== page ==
Study Finds More Age Groups Ditching the Driver's License

It's not just millennials anymore. A new study finds more people are going without driver's licenses than in previous decades.
February 14, 2016, 7am PST | James Brasuell | @CasualBrasuell
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"The trend [of driving less and getting rid of cars] is gaining traction in middle-aged adults, to the point where fewer of them are even bothering to get or renew their driver's licenses, but it's been prominent among younger adults — millennials — for years now," reports David Schaper.

Schaper cites a new study published [pdf] by University of Michigan's Transportation Research as evidence of these claims, and speaks with the study's lead author, Brandon Schoettle.

According to the study, only 69 percent of 19-year-olds have a driver's license in 2014, compared with almost 90 percent in 1983. The percentage of 20-somethings with driver's licenses has also fallen by 13 percent over the past three decades, and fewer Americans in their 30s and 40s now have driver's licenses.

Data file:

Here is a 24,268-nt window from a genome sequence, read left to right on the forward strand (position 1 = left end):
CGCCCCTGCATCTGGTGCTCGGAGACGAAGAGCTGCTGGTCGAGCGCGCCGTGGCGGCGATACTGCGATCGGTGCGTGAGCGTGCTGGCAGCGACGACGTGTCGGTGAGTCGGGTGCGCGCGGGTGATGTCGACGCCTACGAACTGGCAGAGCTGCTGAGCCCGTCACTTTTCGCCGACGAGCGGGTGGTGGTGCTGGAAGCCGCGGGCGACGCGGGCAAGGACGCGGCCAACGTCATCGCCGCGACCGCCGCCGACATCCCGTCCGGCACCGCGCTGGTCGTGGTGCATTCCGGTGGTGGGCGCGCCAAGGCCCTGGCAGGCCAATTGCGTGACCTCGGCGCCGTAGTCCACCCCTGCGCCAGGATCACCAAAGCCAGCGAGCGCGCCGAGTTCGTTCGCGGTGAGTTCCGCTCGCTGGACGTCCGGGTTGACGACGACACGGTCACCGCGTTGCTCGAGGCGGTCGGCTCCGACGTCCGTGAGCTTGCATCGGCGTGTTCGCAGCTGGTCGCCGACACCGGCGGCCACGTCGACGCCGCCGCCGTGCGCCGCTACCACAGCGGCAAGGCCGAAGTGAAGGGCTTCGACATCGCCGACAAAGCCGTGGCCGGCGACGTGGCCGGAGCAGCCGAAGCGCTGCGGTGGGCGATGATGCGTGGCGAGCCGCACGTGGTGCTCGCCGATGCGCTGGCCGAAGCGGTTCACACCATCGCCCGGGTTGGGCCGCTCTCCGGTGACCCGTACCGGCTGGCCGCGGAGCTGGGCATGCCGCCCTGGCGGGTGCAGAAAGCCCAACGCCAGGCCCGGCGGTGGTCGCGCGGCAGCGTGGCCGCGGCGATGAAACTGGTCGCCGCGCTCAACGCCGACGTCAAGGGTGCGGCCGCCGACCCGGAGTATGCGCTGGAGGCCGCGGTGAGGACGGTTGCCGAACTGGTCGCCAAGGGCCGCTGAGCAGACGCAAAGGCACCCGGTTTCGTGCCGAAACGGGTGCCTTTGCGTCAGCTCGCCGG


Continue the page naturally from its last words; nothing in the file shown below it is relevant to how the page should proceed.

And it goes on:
The article includes an infographic that illustrates how much less common driver's licenses are among age groups broken down into five-year groupings. The exception to the decrease is found at the top end of the spectrum, with drivers 60 years old and beyond. The study's findings, of course, don't mean Americans are driving less—just that a larger proportion of Americans are opting not to drive. In November 2015, the Federal Highway Administration reported a new record in Vehicle Miles Traveled.

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Published on Thursday, February 11, 2016 in NPR
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